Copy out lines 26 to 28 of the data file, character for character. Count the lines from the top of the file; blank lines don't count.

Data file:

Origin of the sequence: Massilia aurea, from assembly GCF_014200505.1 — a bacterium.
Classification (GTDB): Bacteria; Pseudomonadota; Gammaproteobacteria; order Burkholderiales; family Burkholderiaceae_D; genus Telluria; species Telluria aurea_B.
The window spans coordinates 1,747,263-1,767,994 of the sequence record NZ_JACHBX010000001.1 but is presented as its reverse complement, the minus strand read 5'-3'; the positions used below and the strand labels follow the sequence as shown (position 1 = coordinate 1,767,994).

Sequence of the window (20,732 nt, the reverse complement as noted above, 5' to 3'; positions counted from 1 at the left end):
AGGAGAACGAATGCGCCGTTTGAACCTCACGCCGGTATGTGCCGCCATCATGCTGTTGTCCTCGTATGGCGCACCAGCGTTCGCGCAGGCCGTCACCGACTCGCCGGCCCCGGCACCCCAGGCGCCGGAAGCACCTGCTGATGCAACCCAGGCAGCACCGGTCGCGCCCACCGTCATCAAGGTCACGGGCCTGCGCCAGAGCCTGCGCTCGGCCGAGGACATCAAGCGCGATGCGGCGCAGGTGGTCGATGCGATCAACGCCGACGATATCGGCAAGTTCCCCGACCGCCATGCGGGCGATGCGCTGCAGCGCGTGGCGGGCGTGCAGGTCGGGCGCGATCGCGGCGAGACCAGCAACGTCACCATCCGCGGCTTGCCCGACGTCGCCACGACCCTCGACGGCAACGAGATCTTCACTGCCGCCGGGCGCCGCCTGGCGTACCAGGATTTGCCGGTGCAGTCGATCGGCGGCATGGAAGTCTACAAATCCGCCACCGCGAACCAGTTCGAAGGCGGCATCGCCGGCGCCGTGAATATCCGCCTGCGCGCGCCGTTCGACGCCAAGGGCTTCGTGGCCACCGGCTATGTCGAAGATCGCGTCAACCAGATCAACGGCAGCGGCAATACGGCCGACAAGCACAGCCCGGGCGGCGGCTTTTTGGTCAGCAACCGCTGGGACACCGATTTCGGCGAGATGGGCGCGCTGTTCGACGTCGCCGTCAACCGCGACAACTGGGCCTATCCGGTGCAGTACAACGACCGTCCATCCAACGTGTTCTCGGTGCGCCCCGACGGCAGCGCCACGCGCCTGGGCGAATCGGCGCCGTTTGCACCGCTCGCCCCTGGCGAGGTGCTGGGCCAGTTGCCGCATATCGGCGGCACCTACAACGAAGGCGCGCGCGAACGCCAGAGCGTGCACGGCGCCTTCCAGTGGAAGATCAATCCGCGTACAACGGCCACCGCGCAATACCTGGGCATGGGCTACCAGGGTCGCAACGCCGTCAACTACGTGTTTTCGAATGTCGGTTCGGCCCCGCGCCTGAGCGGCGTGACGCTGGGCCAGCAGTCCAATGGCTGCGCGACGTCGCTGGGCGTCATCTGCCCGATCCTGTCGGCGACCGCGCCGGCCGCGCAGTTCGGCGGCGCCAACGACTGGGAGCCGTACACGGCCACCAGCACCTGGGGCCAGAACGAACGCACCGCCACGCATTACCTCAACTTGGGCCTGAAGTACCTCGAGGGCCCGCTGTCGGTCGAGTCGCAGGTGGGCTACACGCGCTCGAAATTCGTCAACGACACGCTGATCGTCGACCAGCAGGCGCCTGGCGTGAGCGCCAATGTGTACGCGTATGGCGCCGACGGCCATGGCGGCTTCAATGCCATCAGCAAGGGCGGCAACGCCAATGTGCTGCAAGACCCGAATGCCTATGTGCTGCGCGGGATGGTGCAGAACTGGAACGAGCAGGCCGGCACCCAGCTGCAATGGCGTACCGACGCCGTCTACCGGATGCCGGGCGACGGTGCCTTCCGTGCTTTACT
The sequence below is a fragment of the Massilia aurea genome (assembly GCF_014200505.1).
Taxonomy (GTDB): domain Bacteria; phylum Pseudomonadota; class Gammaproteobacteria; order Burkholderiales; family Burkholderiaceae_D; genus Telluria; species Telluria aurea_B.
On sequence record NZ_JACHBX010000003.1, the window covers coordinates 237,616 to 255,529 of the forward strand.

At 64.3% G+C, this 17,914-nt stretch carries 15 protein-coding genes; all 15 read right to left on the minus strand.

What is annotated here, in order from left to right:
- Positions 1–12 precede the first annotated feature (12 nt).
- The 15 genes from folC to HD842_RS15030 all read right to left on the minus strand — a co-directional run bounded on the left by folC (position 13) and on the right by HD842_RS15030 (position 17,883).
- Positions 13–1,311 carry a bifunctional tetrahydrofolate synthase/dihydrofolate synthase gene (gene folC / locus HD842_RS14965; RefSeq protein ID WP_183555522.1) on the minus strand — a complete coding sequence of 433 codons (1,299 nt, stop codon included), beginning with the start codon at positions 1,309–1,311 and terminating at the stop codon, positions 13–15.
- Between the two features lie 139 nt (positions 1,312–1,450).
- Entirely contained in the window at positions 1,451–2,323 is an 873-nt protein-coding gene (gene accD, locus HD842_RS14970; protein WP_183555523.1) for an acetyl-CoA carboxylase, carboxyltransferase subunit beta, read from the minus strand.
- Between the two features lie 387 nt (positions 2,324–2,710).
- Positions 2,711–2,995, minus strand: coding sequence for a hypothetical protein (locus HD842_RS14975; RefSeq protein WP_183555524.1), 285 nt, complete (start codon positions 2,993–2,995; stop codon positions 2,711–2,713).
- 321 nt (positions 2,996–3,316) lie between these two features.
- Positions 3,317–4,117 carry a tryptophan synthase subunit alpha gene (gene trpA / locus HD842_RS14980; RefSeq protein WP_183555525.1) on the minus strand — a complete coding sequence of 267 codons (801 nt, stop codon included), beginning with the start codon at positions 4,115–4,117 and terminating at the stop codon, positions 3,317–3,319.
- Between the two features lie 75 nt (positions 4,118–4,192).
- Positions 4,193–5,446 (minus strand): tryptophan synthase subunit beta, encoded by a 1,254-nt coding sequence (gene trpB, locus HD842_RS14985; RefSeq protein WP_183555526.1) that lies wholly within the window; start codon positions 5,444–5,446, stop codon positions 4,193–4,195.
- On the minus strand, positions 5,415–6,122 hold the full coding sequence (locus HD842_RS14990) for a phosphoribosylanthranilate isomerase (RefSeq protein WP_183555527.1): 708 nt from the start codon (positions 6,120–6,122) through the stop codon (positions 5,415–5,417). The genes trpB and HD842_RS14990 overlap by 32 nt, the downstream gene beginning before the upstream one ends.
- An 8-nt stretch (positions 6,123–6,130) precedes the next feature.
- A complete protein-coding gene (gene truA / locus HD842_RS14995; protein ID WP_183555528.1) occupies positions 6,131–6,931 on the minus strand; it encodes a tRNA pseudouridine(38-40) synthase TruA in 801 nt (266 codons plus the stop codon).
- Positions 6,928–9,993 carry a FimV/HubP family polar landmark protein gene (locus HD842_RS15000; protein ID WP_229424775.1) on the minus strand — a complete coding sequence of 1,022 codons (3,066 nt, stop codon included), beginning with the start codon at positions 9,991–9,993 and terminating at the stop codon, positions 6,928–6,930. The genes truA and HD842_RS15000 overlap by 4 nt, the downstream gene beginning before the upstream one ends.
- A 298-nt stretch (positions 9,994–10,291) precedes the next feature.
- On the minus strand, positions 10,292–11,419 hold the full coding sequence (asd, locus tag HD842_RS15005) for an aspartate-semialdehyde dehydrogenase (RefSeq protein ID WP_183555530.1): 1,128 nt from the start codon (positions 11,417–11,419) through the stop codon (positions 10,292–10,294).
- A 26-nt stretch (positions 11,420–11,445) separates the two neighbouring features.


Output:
- A 298-nt stretch (positions 9,994–10,291) precedes the next feature.
- On the minus strand, positions 10,292–11,419 hold the full coding sequence (asd, locus tag HD842_RS15005) for an aspartate-semialdehyde dehydrogenase (RefSeq protein ID WP_183555530.1): 1,128 nt from the start codon (positions 11,417–11,419) through the stop codon (positions 10,292–10,294).
- A 26-nt stretch (positions 11,420–11,445) separates the two neighbouring features.